Crime and Justice

Opiate scourge linked to rise in Vermont bank robberies

Local and state law enforcement converge on the Union Bank on Park Street in Stowe village following a robbery on Dec. 16. Photo by Glenn Callahan/Stowe Reporter

Local and state law enforcement converge on the Union Bank on Park Street in Stowe village following a robbery on Dec. 16. Photo by Glenn Callahan/Stowe Reporter

Editor's note: This article is by Tommy Gardner, of the Stowe Reporter, in which it was first published Dec. 18, 2014.

[D]avid Silverman has become a reluctant expert at bank robberies. He’s president of Union Bank, and five bank offices have been knocked off.

“People ask me, ‘What keeps you up at night?’” Silverman said last week. “My worst nightmare is one of my staff getting hurt in one of these things.”

No one has been hurt in the robberies, but local police and prosecutors think that — despite being the most surefire way to get caught trying to score some quick cash — bank robberies are becoming more frequent in both rural Vermont and cities such as Burlington and Rutland.

This comes even as the FBI tracked a steady decline in bank crimes nationwide from 2002 to 2011, the most recent data available.

“It used to be one every six months or so,” said Lamoille County Sheriff Roger Marcoux. “Now it’s like one a week, it seems.”

Robbing locally

Silverman has a unique perspective: Four of his bank’s branches have been robbed a total of five times in the past eight years — Jeffersonville in 2006, Hyde Park in 2009, Hardwick in 2012, and in the past two months Stowe and Jeffersonville again.

Burglars, bank robber still being sought

Police continue to investigate a number of unsolved Stowe home burglaries, and authorities are still looking for the person who robbed the Union Bank office in Jeffersonville Nov. 20.

According to Stowe police detective Fred Whitcomb, several police departments are working together to see if there is a link between five home burglaries in Stowe in the past month and similar crimes committed recently in nearby towns.

The Stowe burglaries were on Pinnacle, Stowe Hollow, Leriche, Sylvan Park and Baird roads. In most cases, jewelry and/or electronics were stolen, and sometimes the thief used a pillowcase from the home to remove the loot. Stowe police think the perpetrator had help, and are encouraging residents to report suspicious activity.

As for the Union Bank robbery, the bank has offered a $5,000 cash reward for any information that leads to the arrest and conviction of the suspect or suspects responsible for the robbery. Anyone with information about the robbery is asked to contact Vermont State Police at 635-7036.

The two Jeffersonville robberies remain unsolved, and police are still looking for the person who held up the Jeffersonville branch last month, wearing what is becoming standard bank robber garb: A hooded sweatshirt and dark sunglasses.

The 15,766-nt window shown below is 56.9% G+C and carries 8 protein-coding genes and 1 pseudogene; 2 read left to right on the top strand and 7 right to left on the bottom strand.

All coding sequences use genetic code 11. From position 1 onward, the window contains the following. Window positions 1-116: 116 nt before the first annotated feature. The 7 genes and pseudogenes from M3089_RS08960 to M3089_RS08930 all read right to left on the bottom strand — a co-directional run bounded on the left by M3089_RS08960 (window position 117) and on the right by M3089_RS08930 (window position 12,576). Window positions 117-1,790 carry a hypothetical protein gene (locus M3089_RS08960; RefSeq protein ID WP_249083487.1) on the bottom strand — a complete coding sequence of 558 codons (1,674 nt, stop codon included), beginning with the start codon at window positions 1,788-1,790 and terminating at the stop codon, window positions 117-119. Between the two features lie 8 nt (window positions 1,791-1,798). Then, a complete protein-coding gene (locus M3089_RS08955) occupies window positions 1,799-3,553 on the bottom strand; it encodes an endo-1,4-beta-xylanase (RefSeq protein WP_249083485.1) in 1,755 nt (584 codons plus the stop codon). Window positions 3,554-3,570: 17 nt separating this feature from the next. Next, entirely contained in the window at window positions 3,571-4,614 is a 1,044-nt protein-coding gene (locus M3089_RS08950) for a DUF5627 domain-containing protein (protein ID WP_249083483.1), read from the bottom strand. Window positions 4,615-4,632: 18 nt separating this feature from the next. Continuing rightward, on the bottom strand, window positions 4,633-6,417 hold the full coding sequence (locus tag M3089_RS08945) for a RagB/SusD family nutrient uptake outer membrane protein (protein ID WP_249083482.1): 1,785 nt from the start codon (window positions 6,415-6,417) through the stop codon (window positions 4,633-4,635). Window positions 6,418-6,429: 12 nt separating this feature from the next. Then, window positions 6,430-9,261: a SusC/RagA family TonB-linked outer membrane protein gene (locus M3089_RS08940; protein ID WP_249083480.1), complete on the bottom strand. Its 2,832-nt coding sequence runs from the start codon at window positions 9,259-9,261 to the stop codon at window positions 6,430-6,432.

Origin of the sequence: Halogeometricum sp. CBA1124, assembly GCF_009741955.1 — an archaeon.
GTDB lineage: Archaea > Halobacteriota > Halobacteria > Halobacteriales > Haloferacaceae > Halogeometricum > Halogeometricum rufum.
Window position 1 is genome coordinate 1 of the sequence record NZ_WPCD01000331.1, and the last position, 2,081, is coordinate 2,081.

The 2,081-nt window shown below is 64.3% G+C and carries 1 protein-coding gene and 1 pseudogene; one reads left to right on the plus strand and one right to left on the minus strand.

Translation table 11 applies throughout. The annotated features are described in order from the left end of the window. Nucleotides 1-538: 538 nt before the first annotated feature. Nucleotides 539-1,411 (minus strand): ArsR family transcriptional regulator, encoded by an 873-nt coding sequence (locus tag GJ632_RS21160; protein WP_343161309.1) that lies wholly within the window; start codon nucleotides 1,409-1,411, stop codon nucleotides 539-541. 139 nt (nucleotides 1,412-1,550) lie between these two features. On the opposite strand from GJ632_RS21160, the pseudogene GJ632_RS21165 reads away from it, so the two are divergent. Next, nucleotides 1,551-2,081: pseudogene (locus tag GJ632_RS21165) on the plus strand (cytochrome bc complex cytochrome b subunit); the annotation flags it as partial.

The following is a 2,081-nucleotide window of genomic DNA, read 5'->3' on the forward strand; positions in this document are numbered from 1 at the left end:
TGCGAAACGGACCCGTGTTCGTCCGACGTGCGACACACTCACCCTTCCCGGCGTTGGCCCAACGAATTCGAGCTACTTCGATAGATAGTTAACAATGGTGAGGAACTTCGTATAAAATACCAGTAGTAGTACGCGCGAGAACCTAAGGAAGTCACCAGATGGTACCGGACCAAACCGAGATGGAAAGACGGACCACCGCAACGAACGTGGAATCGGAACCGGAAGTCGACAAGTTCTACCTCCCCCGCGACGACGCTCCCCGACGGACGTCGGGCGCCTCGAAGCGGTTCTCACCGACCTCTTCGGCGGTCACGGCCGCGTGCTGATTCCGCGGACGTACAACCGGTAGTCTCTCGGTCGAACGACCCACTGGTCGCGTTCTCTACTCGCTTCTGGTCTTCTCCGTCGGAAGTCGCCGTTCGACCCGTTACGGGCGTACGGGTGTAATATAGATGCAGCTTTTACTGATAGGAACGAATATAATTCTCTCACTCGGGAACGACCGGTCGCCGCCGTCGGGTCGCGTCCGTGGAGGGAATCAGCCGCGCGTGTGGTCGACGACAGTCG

Silverman also has a lot of connections as executive council chairman of the Vermont Bankers Association, which represents banks and credit unions all over the state.

“Vermont’s a small state, and most of the bankers know each other. If one of us gets robbed, we all get robbed,” Silverman said. “I do think there’s something to the fact that, in more remote areas, there’s a perception they can get away with it.”

Silverman said he and other bank presidents are sharing notes and stories about robberies. Just a sampling from this year:

• A TD Bank in St. Albans was hit Dec. 4, just a couple of hours before the Welden Movie Theater in the same city was robbed. The bank robber wore a hooded sweatshirt and a mask and made off with an undisclosed amount of cash.

• Another TD Bank in Winooski was robbed Nov. 26, also by a person in a hooded sweatshirt. Police didn’t say how much money was taken in this incident either.

• Nov. 20, a masked man robbed the Union Bank in Jeffersonville, and made off with money.

• Brattleboro Savings and Loan was robbed the same day, Nov. 20, and police have charged David A. Abbott of Gardner, Mass., stole roughly $30,000 from the bank. He was held for lack of $250,000 bail.

• Union Bank in Stowe was robbed Oct. 28. Police have charged Koren Brand of Barre with the crime; she was also wanted for robberies and attempted robberies at a grocery store in Montpelier and a convenience store in Barre.

• April 14, a person standing roughly 5-foot-6 tall — which appears to be the average height of most of these alleged robbers — knocked off the TD Bank in Swanton.

Potential for tragedy

Robberies are pretty scary stuff for a bank teller, the kind of broad-daylight crimes that keep Silverman awake at night.

It’s not the money, he says. He won’t disclose how much cash has been taken in the Union Bank robberies, but he said it’s less than people might think, in the four-digit range.